Uranocentrodon is an extinct genus of the family Rhinesuchidae. Known from a 50 centimetres (20 in) skull, Uranocentrodon was a large predator with a length up to 3.75 metres (12.3 ft).[1] Originally named Myriodon by van Hoepen in 1911, it was transferred to a new genus on account of the name being preoccupied in 1917. It has been synonymized with Rhinesuchus, but this has not been widely supported. It was also originally considered to be of Triassic age, but more recent analysis has placed its age as just below the Permian-Triassic boundary.[2]

Temporal range: Changhsingian
259,9 - 252,2 Ma
Uranocentr10 copy.jpg
Scientific classification e
Kingdom: Animalia
Phylum: Chordata
Class: Amphibia
Order: Temnospondyli
Suborder: Stereospondyli
Family: Rhinesuchidae
Genus: Uranocentrodon
van Hoepen, 1917
Type species
Uranocentrodon senekalensis
(van Hoepen, 1911)
  • Myriodon senekalensis van Hoepen, 1911 (preoccupied)

History and specimensEdit

Fossils of the animal now known as Uranocentrodon were first discovered in a sandstone quarry in the Normandien Formation near Senekal in Free State, South Africa. The first example of these fossils was a fragmentary skull excavated by a local family. Subsequent excavations and searches undertaken by various parties unearthed more specimens which hailed from the quarry. Among these specimens included three nearly complete skeletons overlapping each other. The initial skull was determined to belong to the same individual as one of the skeletons. The skull and three skeletons were acquired by the Transvaal Museum and given the designations TM 75, TM 75d, and TM75h by E.C.N. van Hoepen. In 1911, he gave the formal name Myriodon senekalensis to the specimens by means of a brief description published in Dutch. He published a more comprehensive description a few years later in 1915.[3] Two additional skulls were mentioned in this description, although their whereabouts are currently unknown. In 1917 it was determined that the name Myriodon was already in use by a genus of fish, and that a new name had to be used. Thus, van Hoepen renamed Myriodon senekalensis to Uranocentrodon senekalensis, which roughly translates to "prickle-toothed palate of Senekal".[4] The original Transvaal Museum specimens have collectively been termed the syntypes of Uranocentrodon.[2]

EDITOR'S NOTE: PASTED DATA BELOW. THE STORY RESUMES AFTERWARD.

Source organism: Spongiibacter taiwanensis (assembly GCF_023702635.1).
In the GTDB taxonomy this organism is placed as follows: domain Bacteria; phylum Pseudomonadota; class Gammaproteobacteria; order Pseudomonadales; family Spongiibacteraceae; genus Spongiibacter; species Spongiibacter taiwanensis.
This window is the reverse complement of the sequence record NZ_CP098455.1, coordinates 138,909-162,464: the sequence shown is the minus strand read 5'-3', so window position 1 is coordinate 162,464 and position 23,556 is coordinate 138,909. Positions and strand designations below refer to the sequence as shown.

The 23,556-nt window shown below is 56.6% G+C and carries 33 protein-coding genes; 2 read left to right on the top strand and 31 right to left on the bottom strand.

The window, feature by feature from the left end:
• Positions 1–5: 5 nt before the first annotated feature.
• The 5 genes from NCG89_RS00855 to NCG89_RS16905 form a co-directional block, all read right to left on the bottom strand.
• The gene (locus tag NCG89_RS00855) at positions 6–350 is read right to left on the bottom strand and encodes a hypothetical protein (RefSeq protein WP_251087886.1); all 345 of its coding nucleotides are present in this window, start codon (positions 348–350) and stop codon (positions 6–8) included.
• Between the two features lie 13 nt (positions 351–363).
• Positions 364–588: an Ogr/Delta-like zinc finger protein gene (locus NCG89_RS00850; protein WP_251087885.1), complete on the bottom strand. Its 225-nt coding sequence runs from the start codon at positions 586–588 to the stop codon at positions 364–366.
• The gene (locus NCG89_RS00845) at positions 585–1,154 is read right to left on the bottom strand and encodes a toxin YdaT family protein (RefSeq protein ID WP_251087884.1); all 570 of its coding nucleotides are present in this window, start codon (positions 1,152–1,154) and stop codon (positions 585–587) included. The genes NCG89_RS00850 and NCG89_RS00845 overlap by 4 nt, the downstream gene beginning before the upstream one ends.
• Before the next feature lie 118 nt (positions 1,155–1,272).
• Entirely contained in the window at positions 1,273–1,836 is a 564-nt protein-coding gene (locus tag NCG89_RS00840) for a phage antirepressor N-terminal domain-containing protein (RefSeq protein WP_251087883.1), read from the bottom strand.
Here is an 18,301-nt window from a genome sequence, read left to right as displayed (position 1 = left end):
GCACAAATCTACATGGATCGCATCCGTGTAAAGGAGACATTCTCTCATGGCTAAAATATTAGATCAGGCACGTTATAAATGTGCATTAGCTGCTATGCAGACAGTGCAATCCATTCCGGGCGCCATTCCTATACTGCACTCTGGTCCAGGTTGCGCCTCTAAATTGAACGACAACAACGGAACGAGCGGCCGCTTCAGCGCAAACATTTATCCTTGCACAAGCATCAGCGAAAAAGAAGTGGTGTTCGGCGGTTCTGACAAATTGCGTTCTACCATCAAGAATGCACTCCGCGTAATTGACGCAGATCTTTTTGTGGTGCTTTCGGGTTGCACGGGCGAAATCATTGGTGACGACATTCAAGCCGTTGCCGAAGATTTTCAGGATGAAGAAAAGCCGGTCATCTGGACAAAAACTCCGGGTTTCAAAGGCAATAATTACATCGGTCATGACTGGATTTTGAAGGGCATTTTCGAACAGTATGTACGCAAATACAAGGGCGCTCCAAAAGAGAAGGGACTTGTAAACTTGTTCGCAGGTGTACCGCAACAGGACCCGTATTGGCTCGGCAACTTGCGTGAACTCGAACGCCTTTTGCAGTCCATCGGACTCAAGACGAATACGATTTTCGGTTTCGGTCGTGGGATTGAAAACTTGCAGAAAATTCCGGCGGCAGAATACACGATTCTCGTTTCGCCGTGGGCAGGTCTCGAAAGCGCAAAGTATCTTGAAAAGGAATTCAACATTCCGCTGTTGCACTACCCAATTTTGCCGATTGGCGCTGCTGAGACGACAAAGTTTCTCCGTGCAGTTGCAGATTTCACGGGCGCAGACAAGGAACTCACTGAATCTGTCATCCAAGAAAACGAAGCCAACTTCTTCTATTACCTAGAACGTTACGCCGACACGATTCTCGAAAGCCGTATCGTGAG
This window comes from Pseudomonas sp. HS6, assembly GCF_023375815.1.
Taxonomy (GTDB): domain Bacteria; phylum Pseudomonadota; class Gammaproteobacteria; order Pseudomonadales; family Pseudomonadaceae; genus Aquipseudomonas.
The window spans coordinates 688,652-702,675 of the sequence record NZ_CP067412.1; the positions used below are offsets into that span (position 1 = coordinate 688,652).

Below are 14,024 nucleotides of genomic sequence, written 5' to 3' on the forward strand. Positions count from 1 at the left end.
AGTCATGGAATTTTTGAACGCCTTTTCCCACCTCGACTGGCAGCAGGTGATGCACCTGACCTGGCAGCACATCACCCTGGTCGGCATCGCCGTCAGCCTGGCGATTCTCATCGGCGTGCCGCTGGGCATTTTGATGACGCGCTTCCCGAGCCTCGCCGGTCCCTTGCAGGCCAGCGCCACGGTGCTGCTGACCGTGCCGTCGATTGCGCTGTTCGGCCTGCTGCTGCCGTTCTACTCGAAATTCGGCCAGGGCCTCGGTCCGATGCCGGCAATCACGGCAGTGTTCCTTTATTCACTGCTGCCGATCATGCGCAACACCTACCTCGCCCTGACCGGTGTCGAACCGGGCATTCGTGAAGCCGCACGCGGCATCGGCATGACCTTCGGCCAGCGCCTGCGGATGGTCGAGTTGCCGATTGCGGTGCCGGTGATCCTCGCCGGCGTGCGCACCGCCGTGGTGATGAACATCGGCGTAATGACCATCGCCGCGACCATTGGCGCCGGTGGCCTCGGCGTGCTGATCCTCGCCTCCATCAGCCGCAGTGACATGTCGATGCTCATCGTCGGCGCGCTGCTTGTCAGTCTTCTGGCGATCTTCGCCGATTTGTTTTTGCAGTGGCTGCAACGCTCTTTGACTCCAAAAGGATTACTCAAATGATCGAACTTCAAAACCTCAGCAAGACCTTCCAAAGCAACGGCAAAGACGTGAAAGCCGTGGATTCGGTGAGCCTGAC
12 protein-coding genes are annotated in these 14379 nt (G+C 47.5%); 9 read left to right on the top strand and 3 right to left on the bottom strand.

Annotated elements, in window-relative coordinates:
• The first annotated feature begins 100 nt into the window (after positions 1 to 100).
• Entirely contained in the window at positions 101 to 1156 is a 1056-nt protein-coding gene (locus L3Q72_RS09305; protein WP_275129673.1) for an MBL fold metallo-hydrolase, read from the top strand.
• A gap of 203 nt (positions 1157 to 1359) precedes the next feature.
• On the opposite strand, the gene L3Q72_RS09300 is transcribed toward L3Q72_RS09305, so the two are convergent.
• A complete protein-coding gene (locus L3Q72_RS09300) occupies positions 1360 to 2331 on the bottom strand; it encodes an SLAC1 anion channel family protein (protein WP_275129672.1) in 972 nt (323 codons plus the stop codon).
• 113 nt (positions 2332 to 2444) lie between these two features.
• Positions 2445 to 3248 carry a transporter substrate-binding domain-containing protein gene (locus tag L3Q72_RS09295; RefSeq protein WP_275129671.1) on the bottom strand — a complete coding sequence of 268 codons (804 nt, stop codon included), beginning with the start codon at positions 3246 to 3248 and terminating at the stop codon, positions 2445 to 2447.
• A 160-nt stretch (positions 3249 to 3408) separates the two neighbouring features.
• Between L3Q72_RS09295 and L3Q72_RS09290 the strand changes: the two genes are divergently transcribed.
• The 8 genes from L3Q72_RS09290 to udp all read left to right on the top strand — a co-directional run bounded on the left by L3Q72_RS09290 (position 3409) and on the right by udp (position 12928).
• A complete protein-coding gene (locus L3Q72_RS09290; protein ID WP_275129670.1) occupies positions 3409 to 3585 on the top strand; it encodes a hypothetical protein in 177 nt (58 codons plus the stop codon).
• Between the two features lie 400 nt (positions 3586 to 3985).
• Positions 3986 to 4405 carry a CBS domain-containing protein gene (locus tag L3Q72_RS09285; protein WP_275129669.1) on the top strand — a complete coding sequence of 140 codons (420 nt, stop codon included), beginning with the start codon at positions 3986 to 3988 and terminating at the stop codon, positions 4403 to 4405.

Over time, additional remains were discovered. Around the same time as the Transvaal specimens were being described, Robert Broom discovered skull fragments which he considered to belong to a new species of Rhinesuchus, 'Rhinesuchus major'.[5] However, this skull (given the designation 60C 1-1a) is now believed to belong to Uranocentrodon, rendering R. major a junior synonym of the genus.[2]

In 1915, Sidney Haughton, decided to synonymize Uranocentrodon (at that time still called Myriodon) with Rhinesuchus, although he kept it as a separate species within the genus. He also described another practically complete skeleton (including skull material) kept at the Bloemfontein Museum, a specimen now designated as NMQR 1483. He also mentioned a jaw fragment, now known as SAM-PK-2783.[6] Most other analyses consider Uranocentrodon to be distinct from Rhinesuchus.[2] Other known remains include TM 185 (a skull described by Broom in 1930),[7] TM 208 (a right forelimb), and CGP 4095 (another skull).



The exquisite preservation of the original Transvaal skeletons allowed for delicate parts of the skeleton to be preserved. Among these parts include approximately three rows of tiny bones (branchial ossicles) covered with thin tooth-like structures (branchial denticles). These structures appeared near the neck of one of the skeletons, and almost certainly attached to the branchial arches of gills while the animal was alive.[3] Although such bones are rare among stereospondyls and unknown in any other rhinesuchids, this may simply be due to the fact that the bones of other genera were preserved in more rough-grained sediments where such delicate bones could be broken or difficult to find.[8]